The Organisation for European Economic Co-operation; (OEEC) came into being on 16 April 1948. It emerged from the Marshall Plan and the Conference of Sixteen (Conference for European Economic Co-operation), which sought to establish a permanent organisation to continue work on a joint recovery programme and in particular to supervise the distribution of aid. The headquarters of the Organisation was in the Chateau de la Muette in Paris, France.
The mission of the Organisation for Economic Co-operation and Development (OECD) is to promote policies that will improve the economic and social well-being of people around the world.
The European organisation adopted was a permanent organisation for economic co-operation, functioning in accordance with the following principles:
Membership and structure
The OEEC originally had 18 participants:
Austria, Belgium, Denmark, France, Greece, Iceland, Ireland, Italy, Luxembourg, Netherlands, Norway, Portugal, Sweden, Switzerland, Turkey, United Kingdom, and Western Germany (originally represented by both the combined American and British occupation zones (The Bizone) and the French occupation zone). The Anglo-American zone of the Free Territory of Trieste was also a participant in the OEEC until it returned to Italian sovereignty.
Representatives of these countries and territories sat on the Council of the Organisation, chaired by well-known figures of the era (Paul-Henri Spaak, Paul van Zeeland, Dirk Strikker, Anthony Eden, Richard Heathcoat Amory). Decisions required unanimity. Coucil appointed an executive committee of seven members, with partial delegation of powers between full Council meetings. The business structure of the subordinate bodies of OEEC Council consisted of approximately fifteen vertical and five horizontal technical committees responsible for handling particular areas: food and agriculture, coal, electricity, oil, iron and steel, raw materials, machinery, non-ferrous metals, chemical products, timber, pulp and paper, textiles, maritime and inland transport, programmes, balance of payments, trade, intra-European payments and manpower.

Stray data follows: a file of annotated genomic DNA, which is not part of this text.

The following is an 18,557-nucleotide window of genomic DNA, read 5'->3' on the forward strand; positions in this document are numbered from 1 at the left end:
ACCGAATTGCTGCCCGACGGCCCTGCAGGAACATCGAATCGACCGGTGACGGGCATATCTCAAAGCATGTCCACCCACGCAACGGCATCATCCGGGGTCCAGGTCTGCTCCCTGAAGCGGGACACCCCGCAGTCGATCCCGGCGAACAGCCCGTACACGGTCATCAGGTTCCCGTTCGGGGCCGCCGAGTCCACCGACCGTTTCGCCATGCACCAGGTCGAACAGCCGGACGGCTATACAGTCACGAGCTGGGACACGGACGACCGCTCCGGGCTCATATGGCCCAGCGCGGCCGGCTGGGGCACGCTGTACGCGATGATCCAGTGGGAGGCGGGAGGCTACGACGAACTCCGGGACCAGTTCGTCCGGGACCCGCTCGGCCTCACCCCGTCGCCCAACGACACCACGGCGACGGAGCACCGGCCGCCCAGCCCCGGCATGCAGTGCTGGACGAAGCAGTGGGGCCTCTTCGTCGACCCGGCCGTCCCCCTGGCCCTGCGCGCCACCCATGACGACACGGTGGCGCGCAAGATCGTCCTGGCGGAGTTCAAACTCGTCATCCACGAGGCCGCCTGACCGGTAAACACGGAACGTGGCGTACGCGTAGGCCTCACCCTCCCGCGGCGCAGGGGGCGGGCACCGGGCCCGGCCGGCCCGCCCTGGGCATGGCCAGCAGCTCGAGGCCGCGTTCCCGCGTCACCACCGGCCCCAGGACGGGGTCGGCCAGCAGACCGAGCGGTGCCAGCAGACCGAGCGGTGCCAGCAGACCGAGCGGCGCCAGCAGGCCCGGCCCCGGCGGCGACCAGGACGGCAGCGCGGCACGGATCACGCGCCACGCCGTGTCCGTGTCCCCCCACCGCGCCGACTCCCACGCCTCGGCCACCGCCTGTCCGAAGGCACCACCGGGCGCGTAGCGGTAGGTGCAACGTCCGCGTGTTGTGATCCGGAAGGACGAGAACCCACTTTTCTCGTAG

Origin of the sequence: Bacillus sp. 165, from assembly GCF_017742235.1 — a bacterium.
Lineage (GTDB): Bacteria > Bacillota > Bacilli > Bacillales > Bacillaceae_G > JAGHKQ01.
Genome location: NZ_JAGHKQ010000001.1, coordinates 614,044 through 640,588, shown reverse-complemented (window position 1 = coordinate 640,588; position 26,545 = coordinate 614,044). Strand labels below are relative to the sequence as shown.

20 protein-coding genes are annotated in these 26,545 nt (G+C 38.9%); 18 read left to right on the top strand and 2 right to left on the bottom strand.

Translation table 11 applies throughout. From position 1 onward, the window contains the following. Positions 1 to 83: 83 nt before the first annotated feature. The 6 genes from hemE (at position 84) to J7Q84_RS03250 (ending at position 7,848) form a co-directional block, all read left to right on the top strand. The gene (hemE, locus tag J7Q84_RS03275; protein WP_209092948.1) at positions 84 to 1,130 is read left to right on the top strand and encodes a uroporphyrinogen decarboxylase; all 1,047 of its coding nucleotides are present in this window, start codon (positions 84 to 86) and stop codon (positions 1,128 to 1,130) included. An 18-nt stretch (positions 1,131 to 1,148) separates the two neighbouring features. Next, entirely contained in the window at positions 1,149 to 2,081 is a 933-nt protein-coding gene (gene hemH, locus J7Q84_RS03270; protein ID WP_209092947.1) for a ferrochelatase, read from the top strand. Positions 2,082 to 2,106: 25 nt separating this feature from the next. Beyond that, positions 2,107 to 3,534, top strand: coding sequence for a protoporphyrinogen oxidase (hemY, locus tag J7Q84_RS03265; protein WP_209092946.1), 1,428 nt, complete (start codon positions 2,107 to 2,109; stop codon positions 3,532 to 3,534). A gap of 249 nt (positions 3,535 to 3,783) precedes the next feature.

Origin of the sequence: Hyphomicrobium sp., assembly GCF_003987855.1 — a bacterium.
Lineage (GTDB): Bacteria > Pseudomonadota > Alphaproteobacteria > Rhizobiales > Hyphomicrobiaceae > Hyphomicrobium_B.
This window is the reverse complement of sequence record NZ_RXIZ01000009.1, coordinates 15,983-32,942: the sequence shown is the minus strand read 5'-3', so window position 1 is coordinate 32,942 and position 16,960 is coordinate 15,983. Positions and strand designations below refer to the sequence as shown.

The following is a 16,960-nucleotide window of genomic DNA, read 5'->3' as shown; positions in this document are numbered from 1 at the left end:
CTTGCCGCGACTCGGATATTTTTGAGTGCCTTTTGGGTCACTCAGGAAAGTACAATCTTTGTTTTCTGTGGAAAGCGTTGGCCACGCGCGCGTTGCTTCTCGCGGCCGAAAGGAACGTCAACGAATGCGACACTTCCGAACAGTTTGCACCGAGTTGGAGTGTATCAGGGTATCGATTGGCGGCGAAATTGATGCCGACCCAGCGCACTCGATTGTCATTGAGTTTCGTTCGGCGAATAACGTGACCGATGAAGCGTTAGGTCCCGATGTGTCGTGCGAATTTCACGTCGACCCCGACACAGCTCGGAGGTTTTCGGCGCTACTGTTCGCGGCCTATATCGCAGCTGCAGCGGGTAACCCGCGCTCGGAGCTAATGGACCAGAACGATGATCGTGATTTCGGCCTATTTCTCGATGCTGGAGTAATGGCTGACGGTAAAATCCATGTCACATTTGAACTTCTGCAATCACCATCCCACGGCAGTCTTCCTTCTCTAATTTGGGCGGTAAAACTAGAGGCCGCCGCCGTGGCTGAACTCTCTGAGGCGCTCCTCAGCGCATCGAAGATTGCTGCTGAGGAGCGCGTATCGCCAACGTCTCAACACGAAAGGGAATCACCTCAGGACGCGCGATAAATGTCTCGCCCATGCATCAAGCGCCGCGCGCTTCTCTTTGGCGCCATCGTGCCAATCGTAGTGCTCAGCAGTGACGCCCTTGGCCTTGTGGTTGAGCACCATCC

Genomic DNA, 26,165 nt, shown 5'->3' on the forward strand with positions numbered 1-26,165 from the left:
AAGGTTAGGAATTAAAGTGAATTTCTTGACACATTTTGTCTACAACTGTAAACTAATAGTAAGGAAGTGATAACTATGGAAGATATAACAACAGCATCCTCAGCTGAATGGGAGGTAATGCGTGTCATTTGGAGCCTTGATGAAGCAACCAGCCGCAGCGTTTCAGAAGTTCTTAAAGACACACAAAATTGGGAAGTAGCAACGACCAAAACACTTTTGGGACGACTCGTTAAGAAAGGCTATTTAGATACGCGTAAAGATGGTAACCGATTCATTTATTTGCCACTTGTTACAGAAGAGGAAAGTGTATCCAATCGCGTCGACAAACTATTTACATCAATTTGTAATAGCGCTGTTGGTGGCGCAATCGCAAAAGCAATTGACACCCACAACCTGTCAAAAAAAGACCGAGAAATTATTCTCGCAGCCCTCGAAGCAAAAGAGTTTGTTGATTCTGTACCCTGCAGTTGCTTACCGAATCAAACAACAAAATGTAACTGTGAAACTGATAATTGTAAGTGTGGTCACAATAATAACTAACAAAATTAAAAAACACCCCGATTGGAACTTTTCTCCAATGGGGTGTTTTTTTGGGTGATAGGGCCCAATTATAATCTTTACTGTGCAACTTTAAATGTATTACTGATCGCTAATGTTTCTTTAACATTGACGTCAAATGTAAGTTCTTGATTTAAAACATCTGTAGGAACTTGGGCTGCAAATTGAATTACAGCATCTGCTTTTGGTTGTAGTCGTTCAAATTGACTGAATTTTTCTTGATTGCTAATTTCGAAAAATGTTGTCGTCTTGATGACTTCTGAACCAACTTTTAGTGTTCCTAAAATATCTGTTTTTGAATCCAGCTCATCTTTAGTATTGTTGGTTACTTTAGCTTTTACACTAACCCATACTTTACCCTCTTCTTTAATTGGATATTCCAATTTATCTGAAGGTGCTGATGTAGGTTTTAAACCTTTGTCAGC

The Secretary-General (Robert Marjolin until 1955 and then René Sergent) derived his authority from the Council. Work in the Seretartiat was carried out in directorates, roughly aligned with member country ministries and with the technical committees.
Source of information: http://www.oecd.org/